Belgium ranks second-lowest in NATO defence spending for 2023

Belgium spent 1.1 per cent of GDP on defence in 2023, putting it at the bottom of the NATO rankings. Only Luxembourg scores lower, at 0.7 per cent.

The military alliance NATO demands an annual contribution of 2 per cent of GDP from all allies. An analysis of 25 European NATO members by the German research institute Ifo found that Belgium spent just over half of that (1.1 percent) on defence last year.

However, Defence minister Ludivine Dedonder announced in December that the country would increase this to 1.24 per cent next year. The aim is to reach the 2 per cent threshold by 2035, with an interim target of 1.57 per cent by 2030.

Of the 25 countries surveyed, only 10 met the required target. Poland leads the way with 3.9 per cent, followed by Greece (3 per cent) and Estonia (2.7 per cent). The other countries meeting the target are Finland, Hungary, Latvia, Lithuania, Romania, Slovakia and the United Kingdom. It is interesting to note that Finland, as the newest NATO member, is immediately among the countries contributing the most.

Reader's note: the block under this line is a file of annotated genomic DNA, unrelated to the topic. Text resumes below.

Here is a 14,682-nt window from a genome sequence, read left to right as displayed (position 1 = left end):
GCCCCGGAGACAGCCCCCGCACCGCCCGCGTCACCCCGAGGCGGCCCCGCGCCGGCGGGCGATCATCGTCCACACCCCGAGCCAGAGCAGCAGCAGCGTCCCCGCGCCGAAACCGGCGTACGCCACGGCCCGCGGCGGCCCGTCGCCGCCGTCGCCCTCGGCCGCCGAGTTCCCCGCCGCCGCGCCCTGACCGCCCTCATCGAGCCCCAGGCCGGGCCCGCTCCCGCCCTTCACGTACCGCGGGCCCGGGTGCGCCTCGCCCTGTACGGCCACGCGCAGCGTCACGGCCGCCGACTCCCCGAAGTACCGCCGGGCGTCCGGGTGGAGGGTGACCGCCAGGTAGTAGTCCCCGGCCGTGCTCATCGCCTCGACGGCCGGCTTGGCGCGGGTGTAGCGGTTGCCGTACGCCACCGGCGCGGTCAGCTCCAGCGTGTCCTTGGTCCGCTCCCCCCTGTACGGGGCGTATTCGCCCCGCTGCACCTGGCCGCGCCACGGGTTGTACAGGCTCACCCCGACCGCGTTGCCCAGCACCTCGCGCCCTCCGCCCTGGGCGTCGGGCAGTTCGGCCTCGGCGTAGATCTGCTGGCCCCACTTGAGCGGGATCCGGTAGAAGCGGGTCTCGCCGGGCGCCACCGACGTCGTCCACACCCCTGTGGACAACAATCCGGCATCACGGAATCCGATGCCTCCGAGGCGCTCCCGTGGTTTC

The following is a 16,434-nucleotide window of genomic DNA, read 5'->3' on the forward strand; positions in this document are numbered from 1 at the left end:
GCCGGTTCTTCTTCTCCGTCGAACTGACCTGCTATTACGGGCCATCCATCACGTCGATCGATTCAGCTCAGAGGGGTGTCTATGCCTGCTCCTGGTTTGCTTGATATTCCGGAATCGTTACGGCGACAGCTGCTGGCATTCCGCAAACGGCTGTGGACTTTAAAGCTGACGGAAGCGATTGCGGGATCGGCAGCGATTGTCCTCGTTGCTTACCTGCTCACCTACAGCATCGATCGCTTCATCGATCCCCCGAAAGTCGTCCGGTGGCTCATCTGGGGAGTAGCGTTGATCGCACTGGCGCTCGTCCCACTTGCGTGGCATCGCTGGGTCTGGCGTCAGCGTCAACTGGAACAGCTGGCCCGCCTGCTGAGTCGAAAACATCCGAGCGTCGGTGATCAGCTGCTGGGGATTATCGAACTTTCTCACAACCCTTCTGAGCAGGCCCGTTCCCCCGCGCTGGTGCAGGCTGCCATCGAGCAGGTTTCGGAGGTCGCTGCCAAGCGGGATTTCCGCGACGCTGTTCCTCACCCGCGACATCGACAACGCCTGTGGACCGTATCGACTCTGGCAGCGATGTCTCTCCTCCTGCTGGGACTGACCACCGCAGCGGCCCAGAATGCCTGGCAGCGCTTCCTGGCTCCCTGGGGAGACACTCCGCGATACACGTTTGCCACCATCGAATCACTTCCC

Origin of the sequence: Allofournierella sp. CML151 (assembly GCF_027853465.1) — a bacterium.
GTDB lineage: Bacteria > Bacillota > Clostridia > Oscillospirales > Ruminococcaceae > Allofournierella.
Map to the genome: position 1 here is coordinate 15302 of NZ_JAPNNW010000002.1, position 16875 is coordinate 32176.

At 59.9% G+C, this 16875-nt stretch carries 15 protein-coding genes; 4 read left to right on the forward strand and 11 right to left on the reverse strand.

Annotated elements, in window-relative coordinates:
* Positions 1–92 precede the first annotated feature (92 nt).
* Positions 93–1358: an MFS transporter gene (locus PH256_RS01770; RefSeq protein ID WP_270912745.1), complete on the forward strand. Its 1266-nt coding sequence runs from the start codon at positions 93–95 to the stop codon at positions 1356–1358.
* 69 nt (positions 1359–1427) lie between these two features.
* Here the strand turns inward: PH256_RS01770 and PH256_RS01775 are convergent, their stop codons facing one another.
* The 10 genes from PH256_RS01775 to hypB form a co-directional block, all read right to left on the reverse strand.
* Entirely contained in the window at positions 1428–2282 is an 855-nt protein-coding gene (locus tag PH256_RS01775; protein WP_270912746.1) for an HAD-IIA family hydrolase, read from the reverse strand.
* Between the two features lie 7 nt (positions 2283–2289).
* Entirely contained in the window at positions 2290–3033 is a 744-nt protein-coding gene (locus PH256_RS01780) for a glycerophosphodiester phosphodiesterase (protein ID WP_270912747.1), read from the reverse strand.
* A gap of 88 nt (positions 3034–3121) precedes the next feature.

The United States alone, which was not included in the calculation, accounts for 70 per cent of NATO's total budget.

"Clear about our commitment"

At the NATO summit in Vilnius last July, the Allies agreed to spend at least two per cent of their GDP on defence each year. "Nobody has mentioned it because we are very clear about our commitment. That commitment is 100 per cent consistent with the conclusions here. We will meet the 2 per cent from 2035 and we will continue to do so," said Belgian prime minister Alexander De Croo.

The PM stressed that it was normal for Belgium to take time to raise defence spending to 2 percent of GDP. "We are coming out of a 15-year period where there were only cuts in defence," he said.


Belgian Defence Minister Ludivine Dedonder at the NATO headquarters in Brussels © PHOTO SIMON WOHLFAHRT / AFP

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